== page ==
No tune-ups necessary

by

comment

Becky’s New Car arrived at Actor’s Theatre of Charlotte last week, fully loaded and finely tuned. Amazingly, pretty much the same could be said at Theatre Charlotte, Davidson College, and Carolina Actors Studio Theatre. Productions there also boasted engaging scripts and deep casts. What’s different about the current attraction at Stonewall Street? It’s new, and it’s funny.

Catherine Smith plays the title role in Stephen Dietz’s mid-life comedy, overextended at home and at work – and unfulfilled. We first see her engaged in household drudgery, sounding querulous and irritating for all her energy and good cheer. Becky Foster has a warm, hard-working, salt-of-the-earth roofer for a husband, and in Billy Ensley’s excellent portrayal, Joe’s concerns about working overtime come off as caring rather than self-centered or sexist. The couple indulges the continued residence of their grown-up son, Chris, a 26-year-old who may be finding himself in the study of clinical psychology. Or not. Chris is capable of spewing a steady stream of diagnoses and psychobabble as his frustrated mom attempts to torch his incessant malingering, but Patrick Hogan, in a marvelously insouciant Actor’s Theatre debut, happily allows the aspiring psychologist to babble on with zero insight.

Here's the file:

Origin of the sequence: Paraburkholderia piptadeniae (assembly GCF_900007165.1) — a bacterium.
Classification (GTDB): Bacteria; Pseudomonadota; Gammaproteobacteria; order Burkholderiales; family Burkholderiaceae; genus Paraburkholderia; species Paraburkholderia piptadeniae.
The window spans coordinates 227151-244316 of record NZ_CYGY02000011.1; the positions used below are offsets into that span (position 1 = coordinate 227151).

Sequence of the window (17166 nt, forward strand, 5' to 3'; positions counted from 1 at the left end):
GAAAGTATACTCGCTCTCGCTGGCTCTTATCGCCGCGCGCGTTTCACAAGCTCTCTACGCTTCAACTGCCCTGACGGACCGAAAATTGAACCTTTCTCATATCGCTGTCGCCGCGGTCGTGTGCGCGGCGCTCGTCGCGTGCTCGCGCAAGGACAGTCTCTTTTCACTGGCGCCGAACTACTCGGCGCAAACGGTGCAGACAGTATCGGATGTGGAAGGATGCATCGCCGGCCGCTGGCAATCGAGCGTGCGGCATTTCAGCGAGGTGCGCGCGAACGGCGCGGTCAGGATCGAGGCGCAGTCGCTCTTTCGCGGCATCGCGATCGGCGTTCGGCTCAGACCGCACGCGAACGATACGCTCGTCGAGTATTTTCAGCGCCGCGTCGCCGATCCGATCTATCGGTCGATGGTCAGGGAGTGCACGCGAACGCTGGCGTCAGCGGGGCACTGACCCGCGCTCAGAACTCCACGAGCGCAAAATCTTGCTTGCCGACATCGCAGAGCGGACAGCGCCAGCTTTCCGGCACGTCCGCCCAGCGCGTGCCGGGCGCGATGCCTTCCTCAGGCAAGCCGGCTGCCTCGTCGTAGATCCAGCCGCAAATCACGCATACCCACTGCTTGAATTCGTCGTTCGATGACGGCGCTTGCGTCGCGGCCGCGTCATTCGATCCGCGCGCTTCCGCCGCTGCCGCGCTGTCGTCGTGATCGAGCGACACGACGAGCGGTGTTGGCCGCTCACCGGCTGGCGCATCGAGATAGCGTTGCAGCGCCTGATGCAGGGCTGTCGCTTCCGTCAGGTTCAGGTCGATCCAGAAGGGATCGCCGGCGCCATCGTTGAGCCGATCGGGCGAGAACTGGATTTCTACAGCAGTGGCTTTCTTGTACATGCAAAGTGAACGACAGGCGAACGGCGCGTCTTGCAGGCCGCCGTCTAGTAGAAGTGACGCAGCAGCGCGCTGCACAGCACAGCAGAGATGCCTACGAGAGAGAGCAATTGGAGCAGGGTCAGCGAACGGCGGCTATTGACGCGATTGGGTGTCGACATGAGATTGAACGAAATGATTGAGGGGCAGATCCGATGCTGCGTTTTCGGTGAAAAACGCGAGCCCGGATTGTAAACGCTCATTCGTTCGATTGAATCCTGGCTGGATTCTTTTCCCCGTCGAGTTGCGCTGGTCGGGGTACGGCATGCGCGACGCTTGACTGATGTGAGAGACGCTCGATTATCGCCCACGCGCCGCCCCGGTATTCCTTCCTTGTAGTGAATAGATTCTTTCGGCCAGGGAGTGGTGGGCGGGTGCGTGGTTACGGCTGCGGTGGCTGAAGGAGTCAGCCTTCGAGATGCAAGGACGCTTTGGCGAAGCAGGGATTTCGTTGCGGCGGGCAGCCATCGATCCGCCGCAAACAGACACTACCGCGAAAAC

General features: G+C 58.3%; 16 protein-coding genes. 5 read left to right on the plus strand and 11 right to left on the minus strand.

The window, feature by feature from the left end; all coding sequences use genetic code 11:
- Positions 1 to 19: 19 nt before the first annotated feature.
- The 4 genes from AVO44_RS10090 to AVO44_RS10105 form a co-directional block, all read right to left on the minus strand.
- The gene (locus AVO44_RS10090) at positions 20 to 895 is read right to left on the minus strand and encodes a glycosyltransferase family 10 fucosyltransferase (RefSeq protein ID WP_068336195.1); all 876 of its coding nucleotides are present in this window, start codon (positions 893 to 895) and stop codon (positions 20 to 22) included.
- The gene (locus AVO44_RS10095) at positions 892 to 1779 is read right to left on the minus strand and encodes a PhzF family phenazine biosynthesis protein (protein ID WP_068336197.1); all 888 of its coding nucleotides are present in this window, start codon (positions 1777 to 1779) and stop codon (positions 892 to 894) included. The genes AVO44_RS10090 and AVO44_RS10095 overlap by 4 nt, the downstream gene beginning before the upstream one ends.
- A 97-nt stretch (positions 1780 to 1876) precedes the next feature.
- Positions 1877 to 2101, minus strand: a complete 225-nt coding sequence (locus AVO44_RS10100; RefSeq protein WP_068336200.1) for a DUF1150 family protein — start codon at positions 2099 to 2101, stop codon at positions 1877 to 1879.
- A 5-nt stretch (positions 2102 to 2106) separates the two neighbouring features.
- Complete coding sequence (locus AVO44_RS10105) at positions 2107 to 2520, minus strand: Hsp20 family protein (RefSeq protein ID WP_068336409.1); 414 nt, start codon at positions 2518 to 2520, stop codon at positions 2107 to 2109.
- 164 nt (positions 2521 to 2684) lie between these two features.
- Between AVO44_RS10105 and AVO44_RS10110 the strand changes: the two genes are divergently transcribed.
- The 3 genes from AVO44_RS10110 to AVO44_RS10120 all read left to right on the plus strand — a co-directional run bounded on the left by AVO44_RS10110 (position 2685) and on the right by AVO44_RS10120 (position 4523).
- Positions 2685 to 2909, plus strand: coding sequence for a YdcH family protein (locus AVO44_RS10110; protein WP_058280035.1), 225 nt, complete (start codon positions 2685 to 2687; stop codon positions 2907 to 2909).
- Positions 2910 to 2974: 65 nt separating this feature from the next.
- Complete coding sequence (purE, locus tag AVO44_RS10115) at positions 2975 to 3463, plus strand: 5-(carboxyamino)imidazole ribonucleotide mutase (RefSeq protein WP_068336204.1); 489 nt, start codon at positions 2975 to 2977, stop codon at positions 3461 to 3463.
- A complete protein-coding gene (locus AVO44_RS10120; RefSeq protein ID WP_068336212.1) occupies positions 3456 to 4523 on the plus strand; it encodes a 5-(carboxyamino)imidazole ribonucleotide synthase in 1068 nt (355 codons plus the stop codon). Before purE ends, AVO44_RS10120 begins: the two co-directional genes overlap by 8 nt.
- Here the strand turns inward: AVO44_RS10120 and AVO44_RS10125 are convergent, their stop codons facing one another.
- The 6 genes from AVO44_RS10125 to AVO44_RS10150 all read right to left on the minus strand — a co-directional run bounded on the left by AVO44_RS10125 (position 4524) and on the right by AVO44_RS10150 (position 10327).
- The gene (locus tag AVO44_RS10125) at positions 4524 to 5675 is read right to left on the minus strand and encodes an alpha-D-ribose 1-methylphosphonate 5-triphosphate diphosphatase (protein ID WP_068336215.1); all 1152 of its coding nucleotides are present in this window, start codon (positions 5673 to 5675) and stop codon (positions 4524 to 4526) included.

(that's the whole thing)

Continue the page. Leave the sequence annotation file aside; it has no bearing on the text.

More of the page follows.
Becky is often seen fluttering up and down a curving ramp at stage right, where she spends late hours in the title office of a thriving auto dealership on the brink of expansion. On one of these nights, a rich billboard tycoon named Walter Flood, with literally more money than he knows what to do with, manages to invade Becky’s office and, in a capricious impulse, orders up nine cars as gifts for his employees. Walter is a strange admixture of absent-minded goofiness, affluent isolation, vulnerability, and inbred bossiness, given expert plausibility by Jerry Colbert. He finds in Becky, whom he insists on calling Rebecca, a kindred spirit, since he is grieving over his dead wife and too domineering for Becky to inform him that she isn’t. Of course, if you saw Colbert in Big Boys last season, you already know that he excels in this sort of plutocratic high-handedness.